From the rattle of the dry clutch to the rowdy sound that erupts from the shotgun-style stacked exhaust pipes, there’s no shortage of engine character, as evident in our sound test. At idle the Ducati belts out 87 decibels (highest); at half maximum engine speed (5200rpm) it emits 102 dB, a full 8 points higher than both the Kawi and KTM. The bike is so loud stock that we wonder how it’s even street legal in this very-restrictive country of ours.

“The engine in the Ducati will definitely get you in trouble the quickest,” remarked Hutchy. “It hits so hard that some might find it harder to control as compared to the more civilized motors in the KTM and Kawasaki. Still, if you’re a thrill seeker there is simply no substitute for the Ducati. It’s fast and sounds cool – what more could you ask for?”

Considering its always-potent combination of light weight and loads of horsepower, we weren’t surprised to find that the Streetfighter posted the best 0-to-60 mph acceleration time of the group at 3.4 seconds. It was also the fastest in the quarter-mile with a quickest pass of 10.42 seconds at 128.32 mph, though it wasn’t by much, the Kawi only a quarter of a second behind at the 1320-foot mark. Much of the reason they are so close is due to the Ducati being far more difficult to launch as a result of its vague-feeling clutch.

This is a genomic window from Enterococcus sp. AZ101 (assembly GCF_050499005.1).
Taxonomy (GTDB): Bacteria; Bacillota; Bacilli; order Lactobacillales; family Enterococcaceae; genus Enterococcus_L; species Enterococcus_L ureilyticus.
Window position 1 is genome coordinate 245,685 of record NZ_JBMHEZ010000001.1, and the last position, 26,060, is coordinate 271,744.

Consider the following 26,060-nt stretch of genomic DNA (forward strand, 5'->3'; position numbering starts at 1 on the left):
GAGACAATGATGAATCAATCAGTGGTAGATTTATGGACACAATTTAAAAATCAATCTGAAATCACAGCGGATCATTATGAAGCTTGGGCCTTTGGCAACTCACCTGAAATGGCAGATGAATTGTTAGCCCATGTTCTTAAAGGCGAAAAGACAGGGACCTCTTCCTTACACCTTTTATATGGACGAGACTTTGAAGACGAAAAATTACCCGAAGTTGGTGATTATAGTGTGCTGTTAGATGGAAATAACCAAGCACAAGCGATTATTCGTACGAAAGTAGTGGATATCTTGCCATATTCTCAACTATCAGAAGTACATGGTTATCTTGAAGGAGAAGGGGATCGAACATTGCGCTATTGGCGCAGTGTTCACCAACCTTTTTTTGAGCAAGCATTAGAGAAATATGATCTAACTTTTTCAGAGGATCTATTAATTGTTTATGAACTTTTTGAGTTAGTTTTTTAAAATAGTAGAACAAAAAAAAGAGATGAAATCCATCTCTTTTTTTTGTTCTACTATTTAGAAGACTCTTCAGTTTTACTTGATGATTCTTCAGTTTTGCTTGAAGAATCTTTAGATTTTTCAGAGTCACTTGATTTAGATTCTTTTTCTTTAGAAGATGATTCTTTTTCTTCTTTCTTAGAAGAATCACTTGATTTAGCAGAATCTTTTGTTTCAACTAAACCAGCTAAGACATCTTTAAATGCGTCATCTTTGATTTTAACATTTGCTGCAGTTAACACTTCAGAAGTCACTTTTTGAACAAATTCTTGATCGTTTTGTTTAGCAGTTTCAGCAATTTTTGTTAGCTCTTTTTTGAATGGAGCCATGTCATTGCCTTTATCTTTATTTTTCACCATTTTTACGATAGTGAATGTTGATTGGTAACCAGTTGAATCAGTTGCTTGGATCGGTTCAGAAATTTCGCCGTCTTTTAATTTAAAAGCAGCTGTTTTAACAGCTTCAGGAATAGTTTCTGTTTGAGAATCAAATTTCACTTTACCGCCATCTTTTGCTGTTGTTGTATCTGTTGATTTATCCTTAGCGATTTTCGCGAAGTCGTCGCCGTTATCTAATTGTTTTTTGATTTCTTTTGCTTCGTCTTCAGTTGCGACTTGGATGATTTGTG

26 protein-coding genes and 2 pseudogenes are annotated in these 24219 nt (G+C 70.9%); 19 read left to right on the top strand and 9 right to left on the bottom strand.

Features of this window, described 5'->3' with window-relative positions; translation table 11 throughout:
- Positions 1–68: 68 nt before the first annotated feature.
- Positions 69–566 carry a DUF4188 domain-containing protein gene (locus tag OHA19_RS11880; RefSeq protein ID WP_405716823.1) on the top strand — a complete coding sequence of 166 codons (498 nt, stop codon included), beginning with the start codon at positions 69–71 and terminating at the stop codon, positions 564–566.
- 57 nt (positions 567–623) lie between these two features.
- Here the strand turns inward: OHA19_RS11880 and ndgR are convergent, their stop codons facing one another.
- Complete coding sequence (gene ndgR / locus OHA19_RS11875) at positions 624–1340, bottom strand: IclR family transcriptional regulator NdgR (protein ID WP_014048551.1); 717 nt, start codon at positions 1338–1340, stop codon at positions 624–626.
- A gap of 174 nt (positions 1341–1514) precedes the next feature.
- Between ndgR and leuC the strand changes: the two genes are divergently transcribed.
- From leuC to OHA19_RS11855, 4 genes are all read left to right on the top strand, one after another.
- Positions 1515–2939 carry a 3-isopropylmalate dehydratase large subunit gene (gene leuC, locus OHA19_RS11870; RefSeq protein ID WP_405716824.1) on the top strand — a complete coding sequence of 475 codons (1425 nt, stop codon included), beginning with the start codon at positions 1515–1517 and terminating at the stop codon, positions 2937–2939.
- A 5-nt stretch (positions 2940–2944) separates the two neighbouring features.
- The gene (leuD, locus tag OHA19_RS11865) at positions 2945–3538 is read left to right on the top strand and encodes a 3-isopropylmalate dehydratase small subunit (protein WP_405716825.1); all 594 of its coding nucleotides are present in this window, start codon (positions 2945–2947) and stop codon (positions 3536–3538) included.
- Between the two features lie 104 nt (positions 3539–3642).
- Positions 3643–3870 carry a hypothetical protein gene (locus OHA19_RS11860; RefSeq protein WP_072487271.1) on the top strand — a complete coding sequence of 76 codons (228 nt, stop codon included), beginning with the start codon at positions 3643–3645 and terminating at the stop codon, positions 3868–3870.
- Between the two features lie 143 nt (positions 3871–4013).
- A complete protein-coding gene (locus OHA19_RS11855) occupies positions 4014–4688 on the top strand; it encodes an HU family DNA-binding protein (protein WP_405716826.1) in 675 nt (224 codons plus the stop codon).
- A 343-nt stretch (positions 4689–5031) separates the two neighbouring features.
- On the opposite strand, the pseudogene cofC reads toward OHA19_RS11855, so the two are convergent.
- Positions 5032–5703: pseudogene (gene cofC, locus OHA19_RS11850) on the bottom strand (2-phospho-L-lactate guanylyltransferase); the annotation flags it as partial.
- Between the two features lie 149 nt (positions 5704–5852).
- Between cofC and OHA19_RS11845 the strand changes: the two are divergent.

The Streetfighter is stunning from every angle.
The Streetfighter is stunning from every angle and our pick as the best streetfighter of 2010.

As expected, copious amounts of horsepower and torque have their price, and that price is lower fuel economy. The Duc sucks through its 4.4-gallons of fuel in only 136 miles, the result of a 31 MPG average from our test unit, making it that much less likely of a candidate for any kind of touring-style rides whatsoever. Unless you don’t mind numb hands, kinked wrists and an extremely sore backside, all while stopping for at every other gas station you see. If you are cool with that, and a complete lack of storage or luggage mounting points, then the Ducati may be the touring bike for you.

Despite finishing second to the Kawasaki in the rider opinion-based subjective area, the Ducati absolutely smoked the competition in the performance-based objective scoring. It won six of eight categories, which ultimately boosted its score enough to give it the nod when the overall points were totaled. It’s fast, it’s light, it sounds the meanest and looks the best, and it’s for these reasons that it’s bike to have if you’re looking for the ultimate Streetfighter in 2010.


Adam Waheed

Road Test Editor | Articles | Adam's insatiable thirst for life is only surpassed by his monthly fuel bill. Whether rocketing on land, flying through the air, or jumping the seas, our Road Test Editor does it all and has the scars to prove it.